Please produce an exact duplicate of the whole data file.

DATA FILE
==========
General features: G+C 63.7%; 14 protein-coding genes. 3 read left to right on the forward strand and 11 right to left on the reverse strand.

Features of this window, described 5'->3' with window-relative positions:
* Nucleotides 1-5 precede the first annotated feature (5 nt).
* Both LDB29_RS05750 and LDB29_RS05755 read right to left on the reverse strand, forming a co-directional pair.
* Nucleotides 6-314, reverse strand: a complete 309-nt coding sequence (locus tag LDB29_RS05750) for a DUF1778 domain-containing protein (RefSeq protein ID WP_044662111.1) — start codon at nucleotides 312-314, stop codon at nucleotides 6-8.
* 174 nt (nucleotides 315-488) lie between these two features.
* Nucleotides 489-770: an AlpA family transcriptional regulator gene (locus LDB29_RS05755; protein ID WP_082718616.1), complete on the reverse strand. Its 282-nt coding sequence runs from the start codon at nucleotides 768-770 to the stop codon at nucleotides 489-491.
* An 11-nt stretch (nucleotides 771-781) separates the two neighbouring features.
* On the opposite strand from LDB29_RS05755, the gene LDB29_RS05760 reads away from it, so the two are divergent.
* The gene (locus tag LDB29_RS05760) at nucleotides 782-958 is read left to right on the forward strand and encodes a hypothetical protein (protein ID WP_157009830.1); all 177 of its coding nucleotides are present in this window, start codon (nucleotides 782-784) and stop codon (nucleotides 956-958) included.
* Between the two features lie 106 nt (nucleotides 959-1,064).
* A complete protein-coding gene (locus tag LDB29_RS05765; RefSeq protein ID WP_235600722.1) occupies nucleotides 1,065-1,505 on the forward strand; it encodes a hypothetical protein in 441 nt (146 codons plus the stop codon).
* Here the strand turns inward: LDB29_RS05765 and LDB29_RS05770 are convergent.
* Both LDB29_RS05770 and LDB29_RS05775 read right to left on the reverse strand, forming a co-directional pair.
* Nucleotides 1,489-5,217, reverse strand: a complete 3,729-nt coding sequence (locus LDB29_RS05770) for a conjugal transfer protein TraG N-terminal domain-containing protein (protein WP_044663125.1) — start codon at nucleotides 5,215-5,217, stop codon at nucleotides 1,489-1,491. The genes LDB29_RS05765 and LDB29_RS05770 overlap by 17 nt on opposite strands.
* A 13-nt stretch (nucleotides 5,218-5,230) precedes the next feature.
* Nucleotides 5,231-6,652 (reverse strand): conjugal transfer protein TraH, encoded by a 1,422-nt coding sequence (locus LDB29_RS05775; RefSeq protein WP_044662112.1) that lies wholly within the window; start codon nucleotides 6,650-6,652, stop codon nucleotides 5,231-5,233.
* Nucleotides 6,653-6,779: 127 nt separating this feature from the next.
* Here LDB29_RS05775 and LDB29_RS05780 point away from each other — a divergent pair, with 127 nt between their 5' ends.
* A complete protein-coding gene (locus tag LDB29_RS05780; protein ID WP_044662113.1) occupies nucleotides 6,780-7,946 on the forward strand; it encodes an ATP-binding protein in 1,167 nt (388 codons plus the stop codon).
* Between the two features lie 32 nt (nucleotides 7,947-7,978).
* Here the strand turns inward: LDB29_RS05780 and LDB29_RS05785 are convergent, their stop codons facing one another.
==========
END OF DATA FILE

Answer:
General features: G+C 63.7%; 14 protein-coding genes. 3 read left to right on the forward strand and 11 right to left on the reverse strand.

Features of this window, described 5'->3' with window-relative positions:
* Nucleotides 1-5 precede the first annotated feature (5 nt).
* Both LDB29_RS05750 and LDB29_RS05755 read right to left on the reverse strand, forming a co-directional pair.
* Nucleotides 6-314, reverse strand: a complete 309-nt coding sequence (locus tag LDB29_RS05750) for a DUF1778 domain-containing protein (RefSeq protein ID WP_044662111.1) — start codon at nucleotides 312-314, stop codon at nucleotides 6-8.
* 174 nt (nucleotides 315-488) lie between these two features.
* Nucleotides 489-770: an AlpA family transcriptional regulator gene (locus LDB29_RS05755; protein ID WP_082718616.1), complete on the reverse strand. Its 282-nt coding sequence runs from the start codon at nucleotides 768-770 to the stop codon at nucleotides 489-491.
* An 11-nt stretch (nucleotides 771-781) separates the two neighbouring features.
* On the opposite strand from LDB29_RS05755, the gene LDB29_RS05760 reads away from it, so the two are divergent.
* The gene (locus tag LDB29_RS05760) at nucleotides 782-958 is read left to right on the forward strand and encodes a hypothetical protein (protein ID WP_157009830.1); all 177 of its coding nucleotides are present in this window, start codon (nucleotides 782-784) and stop codon (nucleotides 956-958) included.
* Between the two features lie 106 nt (nucleotides 959-1,064).
* A complete protein-coding gene (locus tag LDB29_RS05765; RefSeq protein ID WP_235600722.1) occupies nucleotides 1,065-1,505 on the forward strand; it encodes a hypothetical protein in 441 nt (146 codons plus the stop codon).
* Here the strand turns inward: LDB29_RS05765 and LDB29_RS05770 are convergent.
* Both LDB29_RS05770 and LDB29_RS05775 read right to left on the reverse strand, forming a co-directional pair.
* Nucleotides 1,489-5,217, reverse strand: a complete 3,729-nt coding sequence (locus LDB29_RS05770) for a conjugal transfer protein TraG N-terminal domain-containing protein (protein WP_044663125.1) — start codon at nucleotides 5,215-5,217, stop codon at nucleotides 1,489-1,491. The genes LDB29_RS05765 and LDB29_RS05770 overlap by 17 nt on opposite strands.
* A 13-nt stretch (nucleotides 5,218-5,230) precedes the next feature.
* Nucleotides 5,231-6,652 (reverse strand): conjugal transfer protein TraH, encoded by a 1,422-nt coding sequence (locus LDB29_RS05775; RefSeq protein WP_044662112.1) that lies wholly within the window; start codon nucleotides 6,650-6,652, stop codon nucleotides 5,231-5,233.
* Nucleotides 6,653-6,779: 127 nt separating this feature from the next.
* Here LDB29_RS05775 and LDB29_RS05780 point away from each other — a divergent pair, with 127 nt between their 5' ends.
* A complete protein-coding gene (locus tag LDB29_RS05780; protein ID WP_044662113.1) occupies nucleotides 6,780-7,946 on the forward strand; it encodes an ATP-binding protein in 1,167 nt (388 codons plus the stop codon).
* Between the two features lie 32 nt (nucleotides 7,947-7,978).
* Here the strand turns inward: LDB29_RS05780 and LDB29_RS05785 are convergent, their stop codons facing one another.